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Old 05-21-2011, 03:27 PM
Ariakas Ariakas is offline
Join Date: Dec 2009
Posts: 2,872

Originally Posted by nycindie View Post
It's a mistake to judge how good a film is by whether or not it was faithful to the original material from which it was adapted. Film is a visual medium. Books require imagination. A screen adaptation usually MUST stray in order to be tell the story well on the screen, and for the pacing to keep the viewer's interest. You simply cannot include every detail of a long book in a film script. Adaptations are very tricky for even the most experienced screenwriter. Of course, diehard fans of a book always feel like a film should be exactly like the book, and if it isn't, it's a travesty (case in point - the absolute rage there was over the ending to My Sister's Keeper!). But a good director knows that is impossible to do. What they try to do is evoke the right tone or emotional atmosphere of whatever book is being adapted.

... yep, I do realize that. I never expected the movie to match the book.

It depends what perfection means to you. No human being is perfect, but isn't that what makes us perfectly human? As far as I've been told [because I haven't read the books and don't plan to] is that the films were actually better, because they got rid of all the pointless nonsense from the books. That added with 3 hours or so length for each film, they were able to put a lot of the stuff that really was relevant into it.
I didn't realize perfection could be interpreted. Its.. well.. perfect. There isn't an in between. It either is, or isn't. Striving for perfection pushes everything we do.. it allows for progress. To achieve perfection creates an immediate ceiling on achievement. Thats why I don't believe anything is perfect.

JRR Tolkien's LOTR is pretty much the bible of fantasy. He defined every creature used in almost every fantasy novel since. And others he stole from previous mythology. He combined, accumulated and created a written work that could have (and in some ways actually is) been considered untouchable. (although some of his other work really is good for a bedtime story.. holy yawners batman)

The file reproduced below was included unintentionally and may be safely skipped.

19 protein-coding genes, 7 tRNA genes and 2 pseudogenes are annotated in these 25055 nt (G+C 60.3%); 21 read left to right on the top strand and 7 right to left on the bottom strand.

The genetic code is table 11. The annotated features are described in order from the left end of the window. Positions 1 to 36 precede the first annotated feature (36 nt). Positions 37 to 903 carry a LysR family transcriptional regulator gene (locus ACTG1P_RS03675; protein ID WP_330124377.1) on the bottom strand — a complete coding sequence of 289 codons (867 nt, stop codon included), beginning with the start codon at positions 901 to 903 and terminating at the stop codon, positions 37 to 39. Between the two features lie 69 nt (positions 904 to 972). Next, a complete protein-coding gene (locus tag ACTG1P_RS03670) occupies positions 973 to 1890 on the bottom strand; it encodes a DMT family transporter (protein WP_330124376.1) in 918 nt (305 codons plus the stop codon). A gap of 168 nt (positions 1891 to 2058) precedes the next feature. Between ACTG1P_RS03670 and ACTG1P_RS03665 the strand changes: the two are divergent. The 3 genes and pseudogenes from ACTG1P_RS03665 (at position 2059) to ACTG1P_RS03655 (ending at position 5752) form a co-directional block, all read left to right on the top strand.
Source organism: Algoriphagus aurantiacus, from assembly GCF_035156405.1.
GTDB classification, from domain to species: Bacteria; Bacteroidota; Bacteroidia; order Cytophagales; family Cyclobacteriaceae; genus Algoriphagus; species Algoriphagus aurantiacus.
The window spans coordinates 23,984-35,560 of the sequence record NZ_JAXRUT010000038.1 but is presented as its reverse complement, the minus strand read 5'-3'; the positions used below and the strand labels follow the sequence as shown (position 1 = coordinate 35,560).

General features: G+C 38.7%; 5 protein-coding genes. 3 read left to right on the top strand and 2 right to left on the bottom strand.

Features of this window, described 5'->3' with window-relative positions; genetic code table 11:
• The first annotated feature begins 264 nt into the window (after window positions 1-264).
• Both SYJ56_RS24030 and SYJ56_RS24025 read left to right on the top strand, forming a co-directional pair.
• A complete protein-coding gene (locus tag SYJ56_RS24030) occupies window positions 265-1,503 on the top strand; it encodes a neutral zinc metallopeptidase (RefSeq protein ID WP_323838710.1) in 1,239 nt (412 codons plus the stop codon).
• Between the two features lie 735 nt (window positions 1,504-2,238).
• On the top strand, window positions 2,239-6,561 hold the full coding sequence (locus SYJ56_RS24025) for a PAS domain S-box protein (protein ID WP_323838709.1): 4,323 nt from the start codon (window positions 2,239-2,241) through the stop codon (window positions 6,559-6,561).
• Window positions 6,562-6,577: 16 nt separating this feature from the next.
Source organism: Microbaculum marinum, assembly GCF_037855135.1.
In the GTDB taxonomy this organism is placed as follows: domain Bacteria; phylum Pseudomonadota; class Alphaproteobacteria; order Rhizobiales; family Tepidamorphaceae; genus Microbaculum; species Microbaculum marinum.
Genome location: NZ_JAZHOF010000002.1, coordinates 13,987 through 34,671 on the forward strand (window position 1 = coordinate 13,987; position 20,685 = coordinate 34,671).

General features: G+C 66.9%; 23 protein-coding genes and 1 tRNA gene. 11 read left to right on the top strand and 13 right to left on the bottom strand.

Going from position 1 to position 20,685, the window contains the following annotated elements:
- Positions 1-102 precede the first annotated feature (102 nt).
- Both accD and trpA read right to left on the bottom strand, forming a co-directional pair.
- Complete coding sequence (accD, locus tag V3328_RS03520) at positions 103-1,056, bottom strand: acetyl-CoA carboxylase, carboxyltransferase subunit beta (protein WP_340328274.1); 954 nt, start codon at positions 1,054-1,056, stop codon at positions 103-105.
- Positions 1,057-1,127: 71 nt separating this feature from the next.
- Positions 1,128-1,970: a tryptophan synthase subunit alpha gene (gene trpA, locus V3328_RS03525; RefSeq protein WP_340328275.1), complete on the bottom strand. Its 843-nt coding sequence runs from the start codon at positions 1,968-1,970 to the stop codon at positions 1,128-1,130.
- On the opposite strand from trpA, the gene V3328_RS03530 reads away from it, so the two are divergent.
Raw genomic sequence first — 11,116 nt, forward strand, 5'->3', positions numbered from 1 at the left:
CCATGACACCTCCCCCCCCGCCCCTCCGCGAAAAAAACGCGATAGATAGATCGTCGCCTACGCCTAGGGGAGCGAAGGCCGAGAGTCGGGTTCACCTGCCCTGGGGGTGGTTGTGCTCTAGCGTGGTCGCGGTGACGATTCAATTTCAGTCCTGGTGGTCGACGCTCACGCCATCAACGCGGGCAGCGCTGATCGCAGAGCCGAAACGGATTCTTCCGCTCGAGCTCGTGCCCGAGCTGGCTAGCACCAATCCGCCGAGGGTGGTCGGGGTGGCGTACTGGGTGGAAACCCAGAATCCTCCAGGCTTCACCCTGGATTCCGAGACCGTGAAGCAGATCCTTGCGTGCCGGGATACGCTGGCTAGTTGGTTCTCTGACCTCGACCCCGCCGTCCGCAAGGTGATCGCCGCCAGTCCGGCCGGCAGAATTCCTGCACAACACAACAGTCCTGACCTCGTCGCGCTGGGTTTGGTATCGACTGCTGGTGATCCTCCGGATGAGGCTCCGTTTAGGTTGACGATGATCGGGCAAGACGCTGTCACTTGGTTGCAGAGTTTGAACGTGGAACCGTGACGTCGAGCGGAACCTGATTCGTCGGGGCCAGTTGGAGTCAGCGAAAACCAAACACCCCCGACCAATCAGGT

Thank god Robert Jordan didn't believe in perfection. He took that concept and expanded on it. Building a different world, with more details and deranged the creatures even further. I can read through Robert Jordan and find a lot of little parallels, robert jordan didn't have many creative thoughts, but his books are on par with JRR Tolkiens.

Anyways, I am babbling. I don't believe in perfection because it would limit what we do. Perfection is not a good thing. Trying to achieve perfection is its own motivation. And in many ways, is the only motivation.

Ok as I sit here I am really trying to think of some sci fi I would consider incredible. I spend a lot of time watching both genres but can't think of a sci fi series that blew my socks off like Tolkien or Jordan's books. I am actually a Matrix fan, all 3.. go ahead try and take my geek card.. In its own way it was nearly perfect.. Starwars and star trek (yepper I love both) are both nearly perfect in their own way.. I find myself with sci fi, immediately comparing movies to the god fathers of sci fi. As a 40's to 60's fan of sci fi short stories and movies, its hard to compare the movies of today to the absolute creative juices used back then. I crave science fiction of that level. Imagine toasters being brand new in your home, and having the gaul to write about robotics and sentience.

ok thats way too much babbling. I might have to do some googling for sci fi movies that rocks my socks.. haha
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